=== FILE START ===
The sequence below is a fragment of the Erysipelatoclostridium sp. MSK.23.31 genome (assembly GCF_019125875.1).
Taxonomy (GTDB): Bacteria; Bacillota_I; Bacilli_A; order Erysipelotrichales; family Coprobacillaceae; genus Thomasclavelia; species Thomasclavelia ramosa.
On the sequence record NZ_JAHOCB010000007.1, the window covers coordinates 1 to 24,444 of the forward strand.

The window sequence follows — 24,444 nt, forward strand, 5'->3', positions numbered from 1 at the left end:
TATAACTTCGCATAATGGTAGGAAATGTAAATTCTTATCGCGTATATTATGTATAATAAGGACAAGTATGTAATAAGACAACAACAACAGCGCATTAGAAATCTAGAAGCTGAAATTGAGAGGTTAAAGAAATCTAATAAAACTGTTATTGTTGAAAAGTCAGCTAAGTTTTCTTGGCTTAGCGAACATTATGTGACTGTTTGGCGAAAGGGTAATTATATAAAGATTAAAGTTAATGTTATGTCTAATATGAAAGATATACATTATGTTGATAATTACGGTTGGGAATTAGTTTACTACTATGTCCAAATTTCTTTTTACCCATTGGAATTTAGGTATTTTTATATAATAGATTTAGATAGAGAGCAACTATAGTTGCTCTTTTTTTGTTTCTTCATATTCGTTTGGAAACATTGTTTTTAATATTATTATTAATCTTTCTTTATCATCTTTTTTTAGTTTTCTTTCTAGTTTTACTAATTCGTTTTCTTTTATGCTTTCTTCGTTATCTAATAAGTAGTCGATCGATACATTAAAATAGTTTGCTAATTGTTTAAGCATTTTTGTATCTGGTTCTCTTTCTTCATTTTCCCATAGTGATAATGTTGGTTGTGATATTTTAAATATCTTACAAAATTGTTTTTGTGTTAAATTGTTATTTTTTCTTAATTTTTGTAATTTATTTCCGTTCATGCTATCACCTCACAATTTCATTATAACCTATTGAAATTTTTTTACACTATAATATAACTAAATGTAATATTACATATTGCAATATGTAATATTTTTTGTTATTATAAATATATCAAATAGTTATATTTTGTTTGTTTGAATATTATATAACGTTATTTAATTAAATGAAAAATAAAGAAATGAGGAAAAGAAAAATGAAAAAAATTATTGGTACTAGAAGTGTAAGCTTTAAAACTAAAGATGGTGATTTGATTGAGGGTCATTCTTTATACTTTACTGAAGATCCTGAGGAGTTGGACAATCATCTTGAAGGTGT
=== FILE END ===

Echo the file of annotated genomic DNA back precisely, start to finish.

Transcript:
The sequence below is a fragment of the Erysipelatoclostridium sp. MSK.23.31 genome (assembly GCF_019125875.1).
Taxonomy (GTDB): Bacteria; Bacillota_I; Bacilli_A; order Erysipelotrichales; family Coprobacillaceae; genus Thomasclavelia; species Thomasclavelia ramosa.
On the sequence record NZ_JAHOCB010000007.1, the window covers coordinates 1 to 24,444 of the forward strand.

The window sequence follows — 24,444 nt, forward strand, 5'->3', positions numbered from 1 at the left end:
TATAACTTCGCATAATGGTAGGAAATGTAAATTCTTATCGCGTATATTATGTATAATAAGGACAAGTATGTAATAAGACAACAACAACAGCGCATTAGAAATCTAGAAGCTGAAATTGAGAGGTTAAAGAAATCTAATAAAACTGTTATTGTTGAAAAGTCAGCTAAGTTTTCTTGGCTTAGCGAACATTATGTGACTGTTTGGCGAAAGGGTAATTATATAAAGATTAAAGTTAATGTTATGTCTAATATGAAAGATATACATTATGTTGATAATTACGGTTGGGAATTAGTTTACTACTATGTCCAAATTTCTTTTTACCCATTGGAATTTAGGTATTTTTATATAATAGATTTAGATAGAGAGCAACTATAGTTGCTCTTTTTTTGTTTCTTCATATTCGTTTGGAAACATTGTTTTTAATATTATTATTAATCTTTCTTTATCATCTTTTTTTAGTTTTCTTTCTAGTTTTACTAATTCGTTTTCTTTTATGCTTTCTTCGTTATCTAATAAGTAGTCGATCGATACATTAAAATAGTTTGCTAATTGTTTAAGCATTTTTGTATCTGGTTCTCTTTCTTCATTTTCCCATAGTGATAATGTTGGTTGTGATATTTTAAATATCTTACAAAATTGTTTTTGTGTTAAATTGTTATTTTTTCTTAATTTTTGTAATTTATTTCCGTTCATGCTATCACCTCACAATTTCATTATAACCTATTGAAATTTTTTTACACTATAATATAACTAAATGTAATATTACATATTGCAATATGTAATATTTTTTGTTATTATAAATATATCAAATAGTTATATTTTGTTTGTTTGAATATTATATAACGTTATTTAATTAAATGAAAAATAAAGAAATGAGGAAAAGAAAAATGAAAAAAATTATTGGTACTAGAAGTGTAAGCTTTAAAACTAAAGATGGTGATTTGATTGAGGGTCATTCTTTATACTTTACTGAAGATCCTGAGGAGTTGGACAATCATCTTGAAGGTGT